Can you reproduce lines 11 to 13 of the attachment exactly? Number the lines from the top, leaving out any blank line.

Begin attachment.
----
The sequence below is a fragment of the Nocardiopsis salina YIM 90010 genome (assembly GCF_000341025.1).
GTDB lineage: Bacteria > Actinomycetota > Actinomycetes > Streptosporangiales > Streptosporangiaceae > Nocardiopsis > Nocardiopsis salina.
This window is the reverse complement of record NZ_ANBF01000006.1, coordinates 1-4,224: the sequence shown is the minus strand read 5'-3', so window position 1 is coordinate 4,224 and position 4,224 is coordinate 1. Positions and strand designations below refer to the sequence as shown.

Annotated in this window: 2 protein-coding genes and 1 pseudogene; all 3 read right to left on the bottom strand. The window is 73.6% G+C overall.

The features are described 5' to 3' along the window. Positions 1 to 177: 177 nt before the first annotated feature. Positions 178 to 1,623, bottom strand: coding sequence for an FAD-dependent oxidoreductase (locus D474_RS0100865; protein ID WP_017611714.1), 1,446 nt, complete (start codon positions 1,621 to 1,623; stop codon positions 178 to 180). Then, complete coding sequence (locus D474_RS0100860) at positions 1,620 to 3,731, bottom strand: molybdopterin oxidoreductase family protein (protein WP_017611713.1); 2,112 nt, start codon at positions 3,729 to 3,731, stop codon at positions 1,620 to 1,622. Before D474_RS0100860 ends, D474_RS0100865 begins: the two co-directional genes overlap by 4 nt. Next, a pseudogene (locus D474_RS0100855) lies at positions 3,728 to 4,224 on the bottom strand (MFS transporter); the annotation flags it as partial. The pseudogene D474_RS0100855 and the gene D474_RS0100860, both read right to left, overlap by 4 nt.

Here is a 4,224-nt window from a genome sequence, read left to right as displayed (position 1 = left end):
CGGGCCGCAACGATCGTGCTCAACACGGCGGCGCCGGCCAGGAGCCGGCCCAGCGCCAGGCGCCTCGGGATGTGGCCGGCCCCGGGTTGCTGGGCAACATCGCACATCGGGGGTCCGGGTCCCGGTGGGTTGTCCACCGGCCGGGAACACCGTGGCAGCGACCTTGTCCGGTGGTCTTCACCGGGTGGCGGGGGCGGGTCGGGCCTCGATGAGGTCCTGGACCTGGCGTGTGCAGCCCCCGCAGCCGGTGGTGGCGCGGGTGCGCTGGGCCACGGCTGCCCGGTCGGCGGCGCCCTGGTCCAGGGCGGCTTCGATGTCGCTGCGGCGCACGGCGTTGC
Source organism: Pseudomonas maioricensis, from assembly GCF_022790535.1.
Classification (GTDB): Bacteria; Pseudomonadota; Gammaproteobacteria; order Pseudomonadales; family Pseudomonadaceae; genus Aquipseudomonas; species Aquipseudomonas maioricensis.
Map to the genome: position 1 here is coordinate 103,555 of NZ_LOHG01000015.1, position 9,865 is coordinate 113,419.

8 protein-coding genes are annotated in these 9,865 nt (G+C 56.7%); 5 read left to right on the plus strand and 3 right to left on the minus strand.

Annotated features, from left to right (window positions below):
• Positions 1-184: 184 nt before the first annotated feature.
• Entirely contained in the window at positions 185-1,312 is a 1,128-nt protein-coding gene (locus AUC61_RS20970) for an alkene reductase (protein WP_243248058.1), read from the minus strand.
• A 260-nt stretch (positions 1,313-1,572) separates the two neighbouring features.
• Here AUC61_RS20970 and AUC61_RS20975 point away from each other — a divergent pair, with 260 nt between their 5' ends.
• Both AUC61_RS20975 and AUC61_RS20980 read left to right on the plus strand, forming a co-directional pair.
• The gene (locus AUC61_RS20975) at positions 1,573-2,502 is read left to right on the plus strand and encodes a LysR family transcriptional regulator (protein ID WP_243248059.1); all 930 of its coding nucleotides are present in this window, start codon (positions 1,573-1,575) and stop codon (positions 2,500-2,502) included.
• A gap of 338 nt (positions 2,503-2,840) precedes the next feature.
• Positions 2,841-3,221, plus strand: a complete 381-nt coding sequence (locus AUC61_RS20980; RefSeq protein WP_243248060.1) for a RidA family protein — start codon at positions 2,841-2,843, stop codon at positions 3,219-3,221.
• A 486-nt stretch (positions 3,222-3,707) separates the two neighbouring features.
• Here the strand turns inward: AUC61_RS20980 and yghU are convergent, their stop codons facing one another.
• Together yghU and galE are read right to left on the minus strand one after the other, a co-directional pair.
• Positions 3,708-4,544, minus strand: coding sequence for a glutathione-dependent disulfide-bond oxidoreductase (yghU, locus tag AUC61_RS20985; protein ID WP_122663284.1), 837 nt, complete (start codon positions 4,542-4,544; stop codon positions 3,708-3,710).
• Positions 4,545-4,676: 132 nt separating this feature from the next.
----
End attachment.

8 protein-coding genes are annotated in these 9,865 nt (G+C 56.7%); 5 read left to right on the plus strand and 3 right to left on the minus strand.

Annotated features, from left to right (window positions below):
• Positions 1-184: 184 nt before the first annotated feature.